The community I work in, like other communities, is rich with gifted talented individuals who care about each other and their community but don’t have financial stability. The problem is that poor people aren’t being seen. There is a misrepresentation of poor people, in terms of who they are and what their capacity is to effect change within their communities. The dominant narrative about poor people or neighborhoods is that they are impoverished, broken, and filled with needs. Most stories of the poor focus on their economic and personal failures. Stories define a people. Stories reflect a people. Stories shape our perception, from the news to media to politics. The thing about stories, to paraphrase Neil Gaiman, is that it’s easy to let a bad one in you. Once labeled, it’s a constant battle not to live into that label.

[Continue reading on]

Steampunk Symposium (April 28-30th) – Where I’ll be

The Steampunk Symposium

Saturday, April 29th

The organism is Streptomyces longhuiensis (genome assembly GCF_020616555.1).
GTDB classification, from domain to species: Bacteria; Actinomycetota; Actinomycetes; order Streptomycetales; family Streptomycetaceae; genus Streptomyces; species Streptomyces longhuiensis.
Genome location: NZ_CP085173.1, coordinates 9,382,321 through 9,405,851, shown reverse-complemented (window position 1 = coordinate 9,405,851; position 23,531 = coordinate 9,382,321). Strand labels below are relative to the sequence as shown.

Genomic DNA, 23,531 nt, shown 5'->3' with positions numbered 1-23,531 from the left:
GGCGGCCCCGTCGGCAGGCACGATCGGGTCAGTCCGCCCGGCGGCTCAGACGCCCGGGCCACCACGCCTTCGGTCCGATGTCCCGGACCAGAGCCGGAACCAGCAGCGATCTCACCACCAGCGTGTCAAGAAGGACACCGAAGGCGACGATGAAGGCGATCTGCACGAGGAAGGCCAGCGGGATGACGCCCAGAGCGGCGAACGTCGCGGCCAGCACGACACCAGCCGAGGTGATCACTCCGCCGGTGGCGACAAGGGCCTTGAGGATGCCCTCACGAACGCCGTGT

7pm: The Steampunk Genre
What separates Steampunk from science fiction? How is it different from Gaslamp Fantasy or Dieselpunk? What are some of the classic must-read examples of Steampunk, and why do we love them so much? Panelists discuss all of this and more in this panel on our favorite genre. Panelists discuss what details make a story or novel fit into the steampunk genre, including a recommended reading list! – Moderator Sarah Hans, Panelists: KW Jeter, Cherie Priest, Leanna Renee Hieber, Maurice Broaddus

9pm: Read Your Favorite Page
Our Literary Guests join us to read a tiny tidbit of their favorite work, come see what our lit track loves the most!

Sunday, April 30th
10:30: Envisioning a Better Steam Society roundtable led by Diana Pho